Millions of people around the world, including nearly 60% of Americans, Australians and Europeans, participate in sports. A 2015 review found the available data on long-term health benefits of specific sport disciplines is limited, but a new study provides strong evidence participation in several common sports is linked with a significantly reduced risk of death.
Insufficient physical activity is estimated to cause more than 5 million premature deaths a year. To reduce the risk of heart disease, type 2 diabetes, cancer and a number of other chronic diseases, the World Health Organisation recommends adults and older people engage in physical activity for at least 150 minutes a week.
These estimates and guidelines are predominantly based on studies about outcomes of participation in any moderate- to vigorous-intensity physical activity. But does it make a difference which physical activities we do?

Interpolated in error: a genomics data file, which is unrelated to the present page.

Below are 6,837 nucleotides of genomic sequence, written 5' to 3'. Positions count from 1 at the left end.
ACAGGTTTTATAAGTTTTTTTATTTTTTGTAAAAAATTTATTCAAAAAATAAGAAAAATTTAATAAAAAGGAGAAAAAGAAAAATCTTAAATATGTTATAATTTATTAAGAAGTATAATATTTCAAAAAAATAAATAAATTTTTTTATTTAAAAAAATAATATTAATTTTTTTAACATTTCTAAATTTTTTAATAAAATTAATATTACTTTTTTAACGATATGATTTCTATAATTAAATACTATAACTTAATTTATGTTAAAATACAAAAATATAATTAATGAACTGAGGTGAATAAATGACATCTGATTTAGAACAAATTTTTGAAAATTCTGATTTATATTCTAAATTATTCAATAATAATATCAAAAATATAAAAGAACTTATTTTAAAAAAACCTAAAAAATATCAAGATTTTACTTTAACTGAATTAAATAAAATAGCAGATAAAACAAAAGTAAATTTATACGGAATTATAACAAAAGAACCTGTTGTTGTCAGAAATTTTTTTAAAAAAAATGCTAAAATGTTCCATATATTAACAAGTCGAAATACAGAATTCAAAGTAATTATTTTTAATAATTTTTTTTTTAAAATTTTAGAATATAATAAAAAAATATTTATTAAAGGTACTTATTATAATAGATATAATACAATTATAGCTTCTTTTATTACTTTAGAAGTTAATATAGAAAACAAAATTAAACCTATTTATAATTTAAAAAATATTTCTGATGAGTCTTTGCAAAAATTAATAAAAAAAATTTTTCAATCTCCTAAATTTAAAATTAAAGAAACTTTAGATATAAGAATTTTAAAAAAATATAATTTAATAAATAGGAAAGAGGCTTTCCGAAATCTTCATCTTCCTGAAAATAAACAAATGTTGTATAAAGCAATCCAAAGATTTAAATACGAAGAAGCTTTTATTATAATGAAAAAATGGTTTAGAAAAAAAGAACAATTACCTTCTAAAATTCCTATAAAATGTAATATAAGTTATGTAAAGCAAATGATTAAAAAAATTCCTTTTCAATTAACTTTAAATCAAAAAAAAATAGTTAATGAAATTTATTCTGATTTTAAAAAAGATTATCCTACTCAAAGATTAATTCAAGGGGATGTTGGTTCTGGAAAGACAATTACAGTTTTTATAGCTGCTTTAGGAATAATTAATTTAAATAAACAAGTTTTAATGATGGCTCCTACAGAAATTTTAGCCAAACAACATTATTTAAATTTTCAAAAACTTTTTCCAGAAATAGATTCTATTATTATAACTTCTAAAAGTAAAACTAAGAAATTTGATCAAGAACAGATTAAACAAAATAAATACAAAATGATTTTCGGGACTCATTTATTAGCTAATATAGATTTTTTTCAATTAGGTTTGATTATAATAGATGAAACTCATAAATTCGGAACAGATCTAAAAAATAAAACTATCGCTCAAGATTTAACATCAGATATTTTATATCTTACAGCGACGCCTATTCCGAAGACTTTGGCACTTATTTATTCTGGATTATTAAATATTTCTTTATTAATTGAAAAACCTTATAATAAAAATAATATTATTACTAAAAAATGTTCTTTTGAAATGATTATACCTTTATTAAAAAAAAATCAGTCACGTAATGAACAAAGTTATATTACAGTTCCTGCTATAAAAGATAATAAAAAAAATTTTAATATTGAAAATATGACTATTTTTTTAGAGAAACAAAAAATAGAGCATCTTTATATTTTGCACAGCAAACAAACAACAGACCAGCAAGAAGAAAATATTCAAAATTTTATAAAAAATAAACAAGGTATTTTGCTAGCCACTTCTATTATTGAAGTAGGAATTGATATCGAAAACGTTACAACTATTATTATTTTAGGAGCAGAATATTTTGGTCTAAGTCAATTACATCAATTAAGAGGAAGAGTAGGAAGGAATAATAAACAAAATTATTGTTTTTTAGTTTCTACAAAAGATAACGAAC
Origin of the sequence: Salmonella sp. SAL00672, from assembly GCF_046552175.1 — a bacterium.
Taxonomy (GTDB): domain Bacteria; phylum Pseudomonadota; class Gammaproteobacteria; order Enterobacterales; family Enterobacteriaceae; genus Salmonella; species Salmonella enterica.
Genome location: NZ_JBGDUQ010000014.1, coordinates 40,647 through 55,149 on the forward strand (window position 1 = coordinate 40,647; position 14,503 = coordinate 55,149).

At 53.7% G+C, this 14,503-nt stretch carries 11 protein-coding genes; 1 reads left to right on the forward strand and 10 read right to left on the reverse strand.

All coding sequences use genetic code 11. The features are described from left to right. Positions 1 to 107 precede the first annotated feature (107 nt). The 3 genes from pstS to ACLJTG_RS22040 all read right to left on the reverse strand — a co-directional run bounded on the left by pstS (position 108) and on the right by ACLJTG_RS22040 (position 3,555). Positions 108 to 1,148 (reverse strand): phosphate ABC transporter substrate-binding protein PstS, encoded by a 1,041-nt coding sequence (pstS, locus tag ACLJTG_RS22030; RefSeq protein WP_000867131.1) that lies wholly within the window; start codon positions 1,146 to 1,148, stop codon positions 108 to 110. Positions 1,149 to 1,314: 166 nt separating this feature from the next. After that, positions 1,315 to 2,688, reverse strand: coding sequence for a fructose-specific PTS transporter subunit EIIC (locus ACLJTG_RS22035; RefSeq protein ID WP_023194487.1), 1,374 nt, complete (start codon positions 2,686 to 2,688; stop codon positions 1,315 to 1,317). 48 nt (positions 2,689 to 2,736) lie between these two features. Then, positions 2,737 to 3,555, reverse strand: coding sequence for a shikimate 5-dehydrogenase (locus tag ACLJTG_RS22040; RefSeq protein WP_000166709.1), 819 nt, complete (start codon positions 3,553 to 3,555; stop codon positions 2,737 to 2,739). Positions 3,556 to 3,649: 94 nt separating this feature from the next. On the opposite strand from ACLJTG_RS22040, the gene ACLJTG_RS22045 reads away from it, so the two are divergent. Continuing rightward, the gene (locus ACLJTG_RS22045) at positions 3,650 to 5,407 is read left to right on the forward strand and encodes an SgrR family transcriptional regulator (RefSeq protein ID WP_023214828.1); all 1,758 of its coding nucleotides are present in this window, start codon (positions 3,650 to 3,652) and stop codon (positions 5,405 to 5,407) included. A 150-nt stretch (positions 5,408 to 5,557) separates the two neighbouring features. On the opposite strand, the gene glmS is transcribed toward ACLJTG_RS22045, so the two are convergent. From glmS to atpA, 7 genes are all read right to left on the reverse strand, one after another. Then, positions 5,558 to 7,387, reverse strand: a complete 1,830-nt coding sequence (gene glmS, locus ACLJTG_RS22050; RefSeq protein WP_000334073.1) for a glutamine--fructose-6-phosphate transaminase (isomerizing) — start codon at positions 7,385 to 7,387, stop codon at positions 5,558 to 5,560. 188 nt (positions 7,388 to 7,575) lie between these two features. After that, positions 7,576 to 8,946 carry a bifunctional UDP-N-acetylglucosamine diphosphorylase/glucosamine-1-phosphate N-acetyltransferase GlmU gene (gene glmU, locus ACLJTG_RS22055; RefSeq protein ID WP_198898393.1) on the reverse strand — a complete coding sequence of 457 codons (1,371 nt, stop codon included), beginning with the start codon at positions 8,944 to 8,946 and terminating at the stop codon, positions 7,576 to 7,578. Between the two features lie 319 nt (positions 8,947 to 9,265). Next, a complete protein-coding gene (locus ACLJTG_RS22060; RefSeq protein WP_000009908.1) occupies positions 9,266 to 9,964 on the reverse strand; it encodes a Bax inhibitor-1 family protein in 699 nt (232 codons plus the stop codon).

In recent years, there has been growing research interest in how specific domains (such as work, transport, domestic and leisure time) and types of physical activity (walking, cycling) affect health.
While, for example, walking and cycling were found to be associated with similar reductions in death risk, physical activity in the domains of leisure time and daily living seem to produce greater benefits than occupational and transport-related physical activities. This shows that, health-wise, it is not necessarily irrelevant which physical activity you do.
Which sports are good for health?
Adults participating in a high overall level of sports and exercise are at 34% lower risk of death than those who never or rarely engage in such activities. This generic evidence, however, does not imply all sports equally affect health.